We all know that these are fragile times. I’ve heard so many people saying that one of the hardest things to deal with right now is the anxiety that feels like it’s coming at us from all angles - and many have been asking how to use yoga to manage it. I’ve dealt with anxiety for as long as I can remember, and I know as well as anyone what a terrible cycle it is and how impossible it can feel to pull yourself out. The world is always an uncertain place, but with so much anxiety afflicting the day to day lives of every single person on earth, I wanted to share with you some of the strategies I use in my own life and my practice.
It often doesn’t make sense to people that someone with a regular yoga practice can struggle with anxiety. Aren’t yogis supposed to be relaxed? And sure, a regular yoga practice can be incredibly helpful for anxiety - but, unfortunately, anxiety can make it difficult to do most of the regular things in your life, especially when...
Ever lie in bed on a Monday morning after hitting snooze and make excuses for why you should skip practice? I know how hard it can be to get started. In my years practicing and teaching I’ve met some people who spring out of bed prioritizing practice above all else, and others to whom the practice never really sticks. I think most people fall somewhere in the middle where accountability for practice can be a challenge.
One really incredible thing about yoga is that you’re ultimately accountable only to yourself. Your practice is YOUR practice, while this is ultimately an incredibly freeing truth, many of us are supremely challenged by holding ourselves accountable. This is just one more of the ways that our practices and our lives mirror each other.
The fact is, accountability is hard - it’s even harder when you’re the only person you’re answering to! Because holding ourselves accountable is such a central challenge, it’s also a great opportunity...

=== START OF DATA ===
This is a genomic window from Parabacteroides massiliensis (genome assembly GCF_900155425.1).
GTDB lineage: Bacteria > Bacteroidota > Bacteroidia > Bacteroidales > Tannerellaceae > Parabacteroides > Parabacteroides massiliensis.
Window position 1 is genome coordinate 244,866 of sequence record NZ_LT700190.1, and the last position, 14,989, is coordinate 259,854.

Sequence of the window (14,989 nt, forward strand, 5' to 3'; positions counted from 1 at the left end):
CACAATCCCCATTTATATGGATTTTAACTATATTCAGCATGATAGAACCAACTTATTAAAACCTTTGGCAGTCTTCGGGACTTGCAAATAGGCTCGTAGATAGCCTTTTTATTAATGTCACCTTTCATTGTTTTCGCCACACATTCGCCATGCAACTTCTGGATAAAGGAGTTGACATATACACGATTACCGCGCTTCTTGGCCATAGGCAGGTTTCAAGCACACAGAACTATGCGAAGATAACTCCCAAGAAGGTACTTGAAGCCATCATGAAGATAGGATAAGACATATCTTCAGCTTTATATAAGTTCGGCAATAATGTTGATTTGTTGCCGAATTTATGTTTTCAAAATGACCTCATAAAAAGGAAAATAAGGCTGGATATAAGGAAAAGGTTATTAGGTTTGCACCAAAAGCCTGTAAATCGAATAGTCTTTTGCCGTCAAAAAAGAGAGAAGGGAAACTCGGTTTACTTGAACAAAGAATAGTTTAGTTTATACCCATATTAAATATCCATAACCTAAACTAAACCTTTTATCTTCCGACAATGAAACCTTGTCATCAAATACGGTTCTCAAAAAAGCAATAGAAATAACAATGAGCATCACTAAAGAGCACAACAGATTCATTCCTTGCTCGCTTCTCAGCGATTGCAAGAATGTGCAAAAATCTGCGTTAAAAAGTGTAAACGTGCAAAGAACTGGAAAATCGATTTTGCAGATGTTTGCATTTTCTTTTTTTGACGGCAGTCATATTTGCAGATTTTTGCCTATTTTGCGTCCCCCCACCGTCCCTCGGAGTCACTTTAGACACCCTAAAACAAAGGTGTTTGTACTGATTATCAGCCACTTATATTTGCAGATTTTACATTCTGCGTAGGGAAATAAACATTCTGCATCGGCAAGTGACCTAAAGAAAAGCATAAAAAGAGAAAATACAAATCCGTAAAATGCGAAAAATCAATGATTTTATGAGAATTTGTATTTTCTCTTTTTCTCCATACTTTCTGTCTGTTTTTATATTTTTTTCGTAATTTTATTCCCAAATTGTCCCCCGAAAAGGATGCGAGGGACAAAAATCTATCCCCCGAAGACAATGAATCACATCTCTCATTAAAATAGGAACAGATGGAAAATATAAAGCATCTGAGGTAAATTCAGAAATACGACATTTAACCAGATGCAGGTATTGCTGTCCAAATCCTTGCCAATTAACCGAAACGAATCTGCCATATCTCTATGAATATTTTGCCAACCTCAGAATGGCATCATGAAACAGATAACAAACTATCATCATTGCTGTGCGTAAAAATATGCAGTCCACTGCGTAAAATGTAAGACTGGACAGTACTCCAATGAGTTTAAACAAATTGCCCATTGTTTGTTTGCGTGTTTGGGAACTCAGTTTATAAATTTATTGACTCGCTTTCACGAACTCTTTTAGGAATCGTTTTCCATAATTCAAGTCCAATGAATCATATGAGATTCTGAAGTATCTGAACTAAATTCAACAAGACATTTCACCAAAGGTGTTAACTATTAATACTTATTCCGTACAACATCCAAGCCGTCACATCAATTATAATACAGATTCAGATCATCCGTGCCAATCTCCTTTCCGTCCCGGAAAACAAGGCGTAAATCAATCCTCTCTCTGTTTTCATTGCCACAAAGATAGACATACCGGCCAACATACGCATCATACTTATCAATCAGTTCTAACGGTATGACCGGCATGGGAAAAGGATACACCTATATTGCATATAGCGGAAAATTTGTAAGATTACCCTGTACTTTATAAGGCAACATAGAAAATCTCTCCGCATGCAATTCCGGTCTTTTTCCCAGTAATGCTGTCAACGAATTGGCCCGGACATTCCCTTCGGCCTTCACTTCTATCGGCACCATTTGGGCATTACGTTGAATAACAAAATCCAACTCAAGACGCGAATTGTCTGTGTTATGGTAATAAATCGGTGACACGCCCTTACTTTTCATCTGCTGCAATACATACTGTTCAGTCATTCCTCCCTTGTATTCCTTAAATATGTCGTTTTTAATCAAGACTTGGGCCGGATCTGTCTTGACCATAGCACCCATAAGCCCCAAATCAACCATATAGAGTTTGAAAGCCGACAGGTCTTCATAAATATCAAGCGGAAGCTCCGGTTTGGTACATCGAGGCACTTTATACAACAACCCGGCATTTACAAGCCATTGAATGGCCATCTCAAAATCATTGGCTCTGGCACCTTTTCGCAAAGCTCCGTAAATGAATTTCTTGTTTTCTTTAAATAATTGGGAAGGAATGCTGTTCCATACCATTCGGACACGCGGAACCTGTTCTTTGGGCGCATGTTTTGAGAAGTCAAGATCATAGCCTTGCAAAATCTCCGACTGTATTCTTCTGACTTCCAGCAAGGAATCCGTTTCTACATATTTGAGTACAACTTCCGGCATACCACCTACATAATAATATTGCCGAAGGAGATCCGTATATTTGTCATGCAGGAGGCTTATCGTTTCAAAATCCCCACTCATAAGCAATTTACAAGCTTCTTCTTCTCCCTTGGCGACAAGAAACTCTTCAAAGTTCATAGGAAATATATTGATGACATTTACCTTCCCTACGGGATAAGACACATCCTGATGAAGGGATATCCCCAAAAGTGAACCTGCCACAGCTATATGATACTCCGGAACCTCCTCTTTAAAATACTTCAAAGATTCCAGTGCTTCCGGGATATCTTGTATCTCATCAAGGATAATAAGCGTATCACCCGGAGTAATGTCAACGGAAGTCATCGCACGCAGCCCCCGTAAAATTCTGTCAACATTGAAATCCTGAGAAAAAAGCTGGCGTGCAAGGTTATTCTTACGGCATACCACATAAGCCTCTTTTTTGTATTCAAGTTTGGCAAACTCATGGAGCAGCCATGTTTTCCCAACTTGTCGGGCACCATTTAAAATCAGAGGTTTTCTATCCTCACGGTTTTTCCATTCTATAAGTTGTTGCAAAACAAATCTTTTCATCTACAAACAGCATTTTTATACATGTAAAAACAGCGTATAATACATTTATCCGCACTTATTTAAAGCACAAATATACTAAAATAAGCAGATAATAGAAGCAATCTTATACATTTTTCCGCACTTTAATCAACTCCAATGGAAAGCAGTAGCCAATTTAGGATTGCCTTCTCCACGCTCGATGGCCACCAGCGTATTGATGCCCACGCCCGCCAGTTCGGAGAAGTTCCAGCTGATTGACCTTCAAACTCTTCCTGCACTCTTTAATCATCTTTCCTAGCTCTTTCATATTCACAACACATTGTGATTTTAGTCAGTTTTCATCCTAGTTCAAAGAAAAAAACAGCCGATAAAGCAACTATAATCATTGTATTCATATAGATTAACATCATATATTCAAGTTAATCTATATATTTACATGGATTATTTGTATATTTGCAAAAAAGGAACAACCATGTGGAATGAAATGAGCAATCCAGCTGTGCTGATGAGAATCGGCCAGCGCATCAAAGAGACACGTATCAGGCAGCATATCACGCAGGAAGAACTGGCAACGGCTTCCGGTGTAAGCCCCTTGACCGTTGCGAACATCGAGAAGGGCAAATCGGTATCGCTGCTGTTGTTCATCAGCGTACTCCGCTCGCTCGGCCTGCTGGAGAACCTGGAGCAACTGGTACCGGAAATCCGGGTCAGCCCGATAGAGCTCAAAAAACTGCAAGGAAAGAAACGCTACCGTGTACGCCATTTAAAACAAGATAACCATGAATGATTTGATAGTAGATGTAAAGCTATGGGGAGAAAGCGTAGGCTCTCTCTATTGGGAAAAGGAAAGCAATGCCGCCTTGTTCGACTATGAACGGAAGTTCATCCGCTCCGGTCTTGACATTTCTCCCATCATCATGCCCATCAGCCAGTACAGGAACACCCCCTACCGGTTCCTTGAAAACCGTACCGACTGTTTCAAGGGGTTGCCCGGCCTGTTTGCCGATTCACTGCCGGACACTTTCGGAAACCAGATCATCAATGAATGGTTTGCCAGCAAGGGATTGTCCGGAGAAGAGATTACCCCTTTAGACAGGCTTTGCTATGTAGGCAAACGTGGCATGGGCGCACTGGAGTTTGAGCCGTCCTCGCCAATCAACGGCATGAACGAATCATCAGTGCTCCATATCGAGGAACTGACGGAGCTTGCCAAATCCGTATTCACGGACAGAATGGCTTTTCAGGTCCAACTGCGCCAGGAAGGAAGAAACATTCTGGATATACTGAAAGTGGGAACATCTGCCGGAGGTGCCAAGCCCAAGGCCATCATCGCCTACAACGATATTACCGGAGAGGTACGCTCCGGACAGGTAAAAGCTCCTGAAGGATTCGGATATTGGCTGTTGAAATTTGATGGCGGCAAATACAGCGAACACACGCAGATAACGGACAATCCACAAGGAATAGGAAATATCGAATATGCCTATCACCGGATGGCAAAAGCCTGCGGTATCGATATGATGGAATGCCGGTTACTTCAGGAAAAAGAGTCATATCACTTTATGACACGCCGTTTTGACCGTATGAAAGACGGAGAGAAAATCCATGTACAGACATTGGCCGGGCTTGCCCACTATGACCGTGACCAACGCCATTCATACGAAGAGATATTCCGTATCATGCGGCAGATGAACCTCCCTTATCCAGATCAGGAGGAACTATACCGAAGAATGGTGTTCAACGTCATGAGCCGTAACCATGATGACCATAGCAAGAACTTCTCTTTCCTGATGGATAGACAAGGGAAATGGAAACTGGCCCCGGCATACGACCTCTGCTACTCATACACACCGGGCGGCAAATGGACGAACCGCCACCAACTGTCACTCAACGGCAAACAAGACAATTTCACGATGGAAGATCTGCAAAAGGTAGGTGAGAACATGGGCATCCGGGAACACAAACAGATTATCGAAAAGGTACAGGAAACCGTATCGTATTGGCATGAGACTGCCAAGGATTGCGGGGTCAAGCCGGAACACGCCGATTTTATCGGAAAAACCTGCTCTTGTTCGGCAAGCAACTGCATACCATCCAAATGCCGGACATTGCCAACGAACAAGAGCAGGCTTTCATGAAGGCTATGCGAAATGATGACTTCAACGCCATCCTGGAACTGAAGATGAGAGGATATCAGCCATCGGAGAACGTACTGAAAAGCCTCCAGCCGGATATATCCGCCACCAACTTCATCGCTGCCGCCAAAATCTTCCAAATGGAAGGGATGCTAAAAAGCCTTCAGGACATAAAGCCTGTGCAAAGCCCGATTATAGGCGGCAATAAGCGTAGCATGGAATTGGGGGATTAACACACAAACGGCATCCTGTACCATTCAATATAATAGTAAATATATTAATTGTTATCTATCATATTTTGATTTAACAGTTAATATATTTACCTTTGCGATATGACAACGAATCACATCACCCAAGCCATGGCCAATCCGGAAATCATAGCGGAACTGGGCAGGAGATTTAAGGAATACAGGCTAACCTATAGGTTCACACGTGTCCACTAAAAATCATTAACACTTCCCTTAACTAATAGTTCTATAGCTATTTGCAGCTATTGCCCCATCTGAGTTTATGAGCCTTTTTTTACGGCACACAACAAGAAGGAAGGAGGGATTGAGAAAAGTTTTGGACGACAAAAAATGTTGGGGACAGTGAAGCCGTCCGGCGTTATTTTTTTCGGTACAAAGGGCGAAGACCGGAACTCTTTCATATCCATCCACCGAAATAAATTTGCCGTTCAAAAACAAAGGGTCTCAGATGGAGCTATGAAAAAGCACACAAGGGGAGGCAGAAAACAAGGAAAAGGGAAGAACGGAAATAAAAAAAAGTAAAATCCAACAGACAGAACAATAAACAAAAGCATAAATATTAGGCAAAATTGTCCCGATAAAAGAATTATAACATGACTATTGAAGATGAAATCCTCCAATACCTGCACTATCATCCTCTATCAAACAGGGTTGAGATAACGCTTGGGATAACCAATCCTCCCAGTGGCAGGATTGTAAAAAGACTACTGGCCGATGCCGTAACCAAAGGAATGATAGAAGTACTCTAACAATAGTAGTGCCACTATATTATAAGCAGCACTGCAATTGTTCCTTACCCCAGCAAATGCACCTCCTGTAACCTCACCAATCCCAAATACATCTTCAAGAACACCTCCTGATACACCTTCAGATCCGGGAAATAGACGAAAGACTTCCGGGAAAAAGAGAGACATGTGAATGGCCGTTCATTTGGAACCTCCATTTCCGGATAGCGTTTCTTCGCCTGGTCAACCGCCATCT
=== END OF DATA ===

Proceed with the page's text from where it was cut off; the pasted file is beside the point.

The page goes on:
In my last blog post I wrote about why I think Ashtanga Yoga is dangerous. There are a lot of injuries that can happen in the Ashtanga practice from either pushing too hard, carelessness or misinformation. And talking injuries can be a bit of a taboo subject. Students don’t tell the teacher that they are hurt, either because they don’t realize it until later, there is a shame regarding the injury, or my personal pet peeve - they don’t want to make the teacher feel badly.
There seems to be a common misconception in contemporary Ashtanga that injury is an acceptable, expected, or even glorified part of the practice. I think there’s a fairly open dialogue about it these days - the teachers in many workshops and trainings I’ve been to have talked about their goals of having no injuries, and I absolutely believe that we can accomplish a 0% injury rate in Ashtanga. While the system is a physically rigorous one, a holistic practice should be geared toward...
I was recently asked if Ashtanga Yoga is dangerous. My immediate response was a vehement “of course not!”
And then I thought about it a little more.
I realized that my initial reaction was a conditioned response rather than a considered answer. It was knee jerk reaction rooted in defense of a practice that I love and have devoted my life to. If I had been asked this same question 15 years ago, I would have had the same response and then gone on to explain that safety is all in the way the practice is approached.
Today, after years of practice and teaching, my views have softened. My experience of practice has changed. I’ve weathered injuries and I’ve witnessed injuries. This has changed both my approach to teaching and my view on whether Ashtanga is dangerous, meaning precarious, perilous, or risky. Ashtanga yoga certainly involves the chance of injury or harm unless dealt with carefully.
Over the years I have had the occasional student accidentally...